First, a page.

At The Picture Show
Social conditioning takes a sadistic turn in bold and curious 'Dogtooth'
Director: Giorgos Lanthimos
Screenplay: Giogos Lanthimos and Efthymis Filippou
Starring: Christos Stergioglou, Aggeliki Papoulia, Mary Tsoni, Hristos Passalis, Anna
Kalaitzidou and Michele Valley
Not rated / 1 hour, 33 minutes
(out of four)
Dogtooth is like what The Village could have been if it the latter had any sense of tact, subtlety
and intelligence, and had been approached with a keen sense of the abstract. I suppose what I'm
saying, in a roundabout way, is that Dogtooth is absolutely nothing like The Village . .. and we're
all the better for it.
Go with me on this. The film focuses on what can be described as a rather cruel experiment by
one couple on their unassuming children - an experiment that director Giorgos Lanthimos
refuses to explain or rationalize. It just is.
We first notice peculiarities in the children's understanding of
language. Certain words we know to mean one thing, they have been trained to believe means
something entirely different. "A sea is a leather armchair with wooden arms ... A motorway is a
very strong wind ... A zombie is a small yellow flower ..." I don't even want to tell you what
they think "keyboard" means.
The children (two girls and a boy) are all well into their teens (or even a bit older) and have
never left the family property, which is fenced in on all sides and offers hardly a glimpse at
what's beyond those walls. They know they will get to leave eventually - but not, as everyone
surely knows, until their dogtooth has fallen out.
Attempting to leave for the outside world is not only expressly forbidden - it's downright life-threatening. The family's [imaginary] other brother once got outside the walls and hasn't been
allowed back inside since. The father (Christos Stergioglo) has made sure of that.
All is normal. Planes routinely fly overhead and occasionally - as we all know - fall into the
backyard. All four or five plastic inches' worth of them. The children compete for these toys
with a sense of almost desperate attachment and pride. (Writing about it, I'm even reminded of
the story told in Never Let Me Go about the boy who went beyond the walls of Hailsham.)
Let's see, what else? Ah, yes - the most fearsome beast in the animal kingdom is the cat, which
could attack the children at any moment.
One night the parents announce that the mother (Michele
Valley) will soon be giving birth to two new babies and a dog - but that the babies can be
avoided if the children are obedient enough.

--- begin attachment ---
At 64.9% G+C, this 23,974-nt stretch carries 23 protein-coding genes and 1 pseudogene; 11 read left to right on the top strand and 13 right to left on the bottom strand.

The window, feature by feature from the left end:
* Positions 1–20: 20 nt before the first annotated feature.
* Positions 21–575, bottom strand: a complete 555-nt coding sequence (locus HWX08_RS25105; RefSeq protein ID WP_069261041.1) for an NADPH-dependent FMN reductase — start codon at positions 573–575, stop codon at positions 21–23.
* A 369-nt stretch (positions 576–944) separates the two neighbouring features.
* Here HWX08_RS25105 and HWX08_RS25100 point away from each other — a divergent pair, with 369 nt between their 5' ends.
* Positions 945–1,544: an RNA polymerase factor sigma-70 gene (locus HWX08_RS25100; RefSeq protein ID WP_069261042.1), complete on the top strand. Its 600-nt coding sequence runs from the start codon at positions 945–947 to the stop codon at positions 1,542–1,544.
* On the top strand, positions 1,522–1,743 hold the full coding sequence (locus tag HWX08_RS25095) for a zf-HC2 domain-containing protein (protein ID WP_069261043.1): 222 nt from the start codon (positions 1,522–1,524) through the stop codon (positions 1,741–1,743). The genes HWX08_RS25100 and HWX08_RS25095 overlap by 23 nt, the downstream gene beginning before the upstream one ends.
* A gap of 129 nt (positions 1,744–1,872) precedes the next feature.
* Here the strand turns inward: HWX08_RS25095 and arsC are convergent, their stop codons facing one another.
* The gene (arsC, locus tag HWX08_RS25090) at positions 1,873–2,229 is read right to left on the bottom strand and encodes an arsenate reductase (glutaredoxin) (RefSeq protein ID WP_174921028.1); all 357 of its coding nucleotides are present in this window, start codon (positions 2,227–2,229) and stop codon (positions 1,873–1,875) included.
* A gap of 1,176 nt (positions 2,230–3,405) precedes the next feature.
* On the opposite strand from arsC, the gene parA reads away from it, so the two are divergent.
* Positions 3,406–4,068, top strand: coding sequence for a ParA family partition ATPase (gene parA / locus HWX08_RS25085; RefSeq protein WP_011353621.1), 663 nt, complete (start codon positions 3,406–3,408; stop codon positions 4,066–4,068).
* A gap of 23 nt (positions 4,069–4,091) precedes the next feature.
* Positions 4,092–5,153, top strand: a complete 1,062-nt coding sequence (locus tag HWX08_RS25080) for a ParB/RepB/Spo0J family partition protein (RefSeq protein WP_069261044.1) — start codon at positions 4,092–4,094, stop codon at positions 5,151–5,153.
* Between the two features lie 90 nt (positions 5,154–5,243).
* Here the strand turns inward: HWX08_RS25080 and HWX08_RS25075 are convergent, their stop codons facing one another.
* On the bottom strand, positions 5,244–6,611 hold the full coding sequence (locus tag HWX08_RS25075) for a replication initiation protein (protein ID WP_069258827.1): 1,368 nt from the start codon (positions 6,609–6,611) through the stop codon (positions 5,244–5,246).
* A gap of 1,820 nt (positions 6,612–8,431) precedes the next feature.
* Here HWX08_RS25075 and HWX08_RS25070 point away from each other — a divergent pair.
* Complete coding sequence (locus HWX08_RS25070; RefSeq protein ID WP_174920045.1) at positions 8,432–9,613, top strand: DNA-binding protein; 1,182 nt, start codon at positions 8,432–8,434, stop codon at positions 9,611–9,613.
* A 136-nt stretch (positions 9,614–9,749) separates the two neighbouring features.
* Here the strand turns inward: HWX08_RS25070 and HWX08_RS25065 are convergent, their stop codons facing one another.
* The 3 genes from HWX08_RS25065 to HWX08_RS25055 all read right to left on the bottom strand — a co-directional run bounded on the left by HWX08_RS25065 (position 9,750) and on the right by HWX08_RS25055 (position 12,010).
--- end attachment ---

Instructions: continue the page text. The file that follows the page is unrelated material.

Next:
Such is the reality of Dogtooth, a darkly comic exploration of humanity at its most feral and an
ambiguous allegory on the power of conditioning and control - and how that contributes to one's
own understanding of what "normal" or "truth" really are. Like the aforementioned The Village
(spoiler alert if you still haven't seen the Shyamalan film - and if you haven't, why would you?),
a mini-society has been built in order to manipulate and control. Perhaps, you could argue, as a
purely sadistic exercise and nothing more. The way the parents deal with the issue of sex is its
own special kind of perverse.
There are plenty of parallels to be found about the way families/communities/entire societies are
built and maintained, but Lanthimos allows you to draw your own conclusions or attach your
own allegorical interpretations. He doesn't dictate the narrative in those terms. The subtext is
there, but it's mostly left alone, and is more effective that way.
The instinctive human factor does, of course, come into play in Dogtooth - and does so in
thrillingly unusual fashion, as the oldest daughter begins to act out in a way bordering on
In his second feature, Lanthimos shows an exquisite level of
craftsmanship and clear command of his visuals - the slightly muted lighting evoking a sense of
reality just a shade south of normal; the light, unobtrusive color palette; the wide, static shots
that present an almost too-calm, too-normal atmosphere.
As exceptional as Dogtooth is, I fear it doesn't add up to quite what it wants to - but that stems
mostly from my feelings about the closing shot. Is it chilling? A little, yes. But I don't believe it
has quite the impact it thinks it does. The shot could have multiple explanations - though I
believe one is clearly insinuated above the rest. In any case, any answer seems curiously rote.
That said, it's still a film whose ideas call for another look - so my feelings may be adjusted
upon further viewings. Even with what seems to be a rather obvious (or even inconsequential)
conclusion, Dogtooth is nothing if not a unique and fascinatingly clever experiment.
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Read more by Chris Bellamy